Massachusetts Institute of Technology (MIT) researcher Mitchel Resnick and colleagues at the MIT Media Lab have enjoyed great success with Scratch, a computer programming language geared toward children ages eight to 16. Scratch users write code by connecting graphical blocks together. Concurrent with the launch of Scratch two years ago was the rollout of the Scratch Web site, where programmers can publish their Scratch projects online and share them with others. Nearly 800,000 projects have been uploaded to the site since its launch, and the site has nurtured an online community that enables sharing and collaboration on Scratch projects. Resnick's motivation behind Scratch's creation was to make programming fun for kids as part of an effort to get young people more interested in computer science as well as achieve fluency in digital technologies. Resnick and his team believe Scratch is an important tool through which computer science concepts can be introduced to students. The team is creating support materials and cooperating with educators on the best way to use Scratch in the classroom. Resnick believes that digital fluency is becoming increasingly essential for many careers, including those that are outside of technology, such as the creative arts. He notes, for example, that Scratch is being used in English courses as a tool to help produce book reports.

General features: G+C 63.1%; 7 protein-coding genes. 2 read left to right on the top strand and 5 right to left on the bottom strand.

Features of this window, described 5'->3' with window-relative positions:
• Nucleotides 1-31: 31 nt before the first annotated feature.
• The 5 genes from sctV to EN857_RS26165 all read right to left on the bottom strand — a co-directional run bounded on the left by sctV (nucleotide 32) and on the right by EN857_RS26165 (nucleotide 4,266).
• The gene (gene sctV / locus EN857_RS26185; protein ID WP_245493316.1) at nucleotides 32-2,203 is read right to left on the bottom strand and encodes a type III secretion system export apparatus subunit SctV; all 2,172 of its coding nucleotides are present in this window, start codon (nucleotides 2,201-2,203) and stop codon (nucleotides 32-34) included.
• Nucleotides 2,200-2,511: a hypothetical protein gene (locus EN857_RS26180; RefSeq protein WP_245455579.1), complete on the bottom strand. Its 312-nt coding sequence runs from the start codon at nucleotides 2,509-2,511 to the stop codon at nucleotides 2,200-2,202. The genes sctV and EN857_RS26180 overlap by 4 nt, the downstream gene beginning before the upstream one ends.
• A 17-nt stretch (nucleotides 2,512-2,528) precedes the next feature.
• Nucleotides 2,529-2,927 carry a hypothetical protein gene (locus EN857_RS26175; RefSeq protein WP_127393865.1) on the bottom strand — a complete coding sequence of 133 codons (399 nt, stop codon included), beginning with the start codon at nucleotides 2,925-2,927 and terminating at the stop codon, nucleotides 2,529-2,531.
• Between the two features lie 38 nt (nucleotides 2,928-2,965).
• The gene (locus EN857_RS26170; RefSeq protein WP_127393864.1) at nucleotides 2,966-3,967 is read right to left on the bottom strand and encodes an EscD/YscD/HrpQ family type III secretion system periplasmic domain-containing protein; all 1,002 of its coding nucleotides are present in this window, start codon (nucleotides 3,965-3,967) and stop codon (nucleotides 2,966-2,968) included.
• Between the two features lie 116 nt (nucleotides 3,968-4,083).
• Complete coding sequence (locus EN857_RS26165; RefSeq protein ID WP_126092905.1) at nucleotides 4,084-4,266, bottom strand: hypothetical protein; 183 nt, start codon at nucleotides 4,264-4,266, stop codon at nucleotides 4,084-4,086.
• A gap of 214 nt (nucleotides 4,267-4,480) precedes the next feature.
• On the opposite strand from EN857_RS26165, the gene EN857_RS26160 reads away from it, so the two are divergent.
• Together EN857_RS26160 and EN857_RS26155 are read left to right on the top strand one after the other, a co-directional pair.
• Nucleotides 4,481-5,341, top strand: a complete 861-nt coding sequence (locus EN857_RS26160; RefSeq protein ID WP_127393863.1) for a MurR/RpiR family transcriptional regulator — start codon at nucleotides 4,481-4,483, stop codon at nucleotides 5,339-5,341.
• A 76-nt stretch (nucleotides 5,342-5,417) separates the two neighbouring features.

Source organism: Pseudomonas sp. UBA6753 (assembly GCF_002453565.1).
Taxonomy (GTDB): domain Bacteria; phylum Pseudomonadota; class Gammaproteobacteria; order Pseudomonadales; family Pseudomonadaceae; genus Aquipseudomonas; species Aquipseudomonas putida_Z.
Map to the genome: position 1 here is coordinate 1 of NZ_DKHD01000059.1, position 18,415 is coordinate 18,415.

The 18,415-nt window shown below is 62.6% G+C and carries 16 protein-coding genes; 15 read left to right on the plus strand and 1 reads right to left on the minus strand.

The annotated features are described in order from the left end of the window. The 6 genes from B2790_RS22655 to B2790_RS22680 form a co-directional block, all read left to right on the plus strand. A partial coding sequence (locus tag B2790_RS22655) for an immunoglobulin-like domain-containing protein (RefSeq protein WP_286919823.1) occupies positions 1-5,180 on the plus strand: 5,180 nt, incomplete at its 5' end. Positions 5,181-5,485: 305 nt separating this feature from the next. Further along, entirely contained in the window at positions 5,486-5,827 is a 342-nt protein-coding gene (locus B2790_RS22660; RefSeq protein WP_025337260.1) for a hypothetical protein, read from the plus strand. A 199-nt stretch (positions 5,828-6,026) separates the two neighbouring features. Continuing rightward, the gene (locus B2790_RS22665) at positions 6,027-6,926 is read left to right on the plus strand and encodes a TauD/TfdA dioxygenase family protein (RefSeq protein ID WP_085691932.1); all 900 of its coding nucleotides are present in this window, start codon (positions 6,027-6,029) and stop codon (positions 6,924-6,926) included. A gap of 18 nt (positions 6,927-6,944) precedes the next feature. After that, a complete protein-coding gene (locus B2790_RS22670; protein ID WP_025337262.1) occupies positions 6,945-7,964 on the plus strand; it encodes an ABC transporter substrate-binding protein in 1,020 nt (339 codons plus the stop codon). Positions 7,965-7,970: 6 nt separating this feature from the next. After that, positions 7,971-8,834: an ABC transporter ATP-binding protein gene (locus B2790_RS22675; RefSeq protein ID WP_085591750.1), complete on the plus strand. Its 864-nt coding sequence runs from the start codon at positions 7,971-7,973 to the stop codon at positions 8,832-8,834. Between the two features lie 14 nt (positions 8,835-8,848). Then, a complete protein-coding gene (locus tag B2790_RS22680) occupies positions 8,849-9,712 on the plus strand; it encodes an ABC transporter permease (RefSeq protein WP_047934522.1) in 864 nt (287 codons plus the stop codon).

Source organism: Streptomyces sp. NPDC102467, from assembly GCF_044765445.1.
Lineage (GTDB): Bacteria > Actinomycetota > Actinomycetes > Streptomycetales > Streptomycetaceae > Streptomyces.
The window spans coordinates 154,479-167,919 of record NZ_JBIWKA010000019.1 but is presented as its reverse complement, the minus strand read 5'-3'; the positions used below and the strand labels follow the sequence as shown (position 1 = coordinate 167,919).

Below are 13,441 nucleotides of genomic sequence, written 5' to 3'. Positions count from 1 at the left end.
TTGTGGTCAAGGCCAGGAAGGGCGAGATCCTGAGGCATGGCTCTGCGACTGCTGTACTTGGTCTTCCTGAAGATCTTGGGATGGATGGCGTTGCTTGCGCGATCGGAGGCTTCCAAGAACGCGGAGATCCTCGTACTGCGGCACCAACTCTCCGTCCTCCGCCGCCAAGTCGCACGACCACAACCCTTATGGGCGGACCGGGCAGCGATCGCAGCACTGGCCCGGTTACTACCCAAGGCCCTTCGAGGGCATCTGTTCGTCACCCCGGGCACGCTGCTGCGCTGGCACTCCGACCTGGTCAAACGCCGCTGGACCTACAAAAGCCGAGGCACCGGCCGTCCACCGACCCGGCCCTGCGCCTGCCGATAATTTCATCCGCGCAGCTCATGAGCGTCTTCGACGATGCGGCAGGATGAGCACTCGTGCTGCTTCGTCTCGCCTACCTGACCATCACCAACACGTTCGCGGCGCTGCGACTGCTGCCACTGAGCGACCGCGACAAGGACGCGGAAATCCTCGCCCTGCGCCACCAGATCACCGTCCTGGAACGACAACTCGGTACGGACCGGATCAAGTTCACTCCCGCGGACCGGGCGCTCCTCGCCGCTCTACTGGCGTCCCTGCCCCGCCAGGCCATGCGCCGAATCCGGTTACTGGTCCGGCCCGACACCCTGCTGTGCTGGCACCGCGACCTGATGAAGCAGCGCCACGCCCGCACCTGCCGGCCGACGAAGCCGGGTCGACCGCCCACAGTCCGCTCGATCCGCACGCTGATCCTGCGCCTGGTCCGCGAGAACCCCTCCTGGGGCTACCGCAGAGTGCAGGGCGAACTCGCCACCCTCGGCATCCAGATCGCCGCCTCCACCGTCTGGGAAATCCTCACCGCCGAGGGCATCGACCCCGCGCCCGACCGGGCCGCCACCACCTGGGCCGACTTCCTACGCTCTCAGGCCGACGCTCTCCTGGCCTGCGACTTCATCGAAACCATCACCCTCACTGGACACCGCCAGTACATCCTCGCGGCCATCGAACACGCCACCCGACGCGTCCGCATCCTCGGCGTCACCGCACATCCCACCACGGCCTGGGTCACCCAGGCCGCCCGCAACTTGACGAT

Motion-Sensing Phones That Predict Your Every Move
New Scientist (12/13/09) Marks, Paul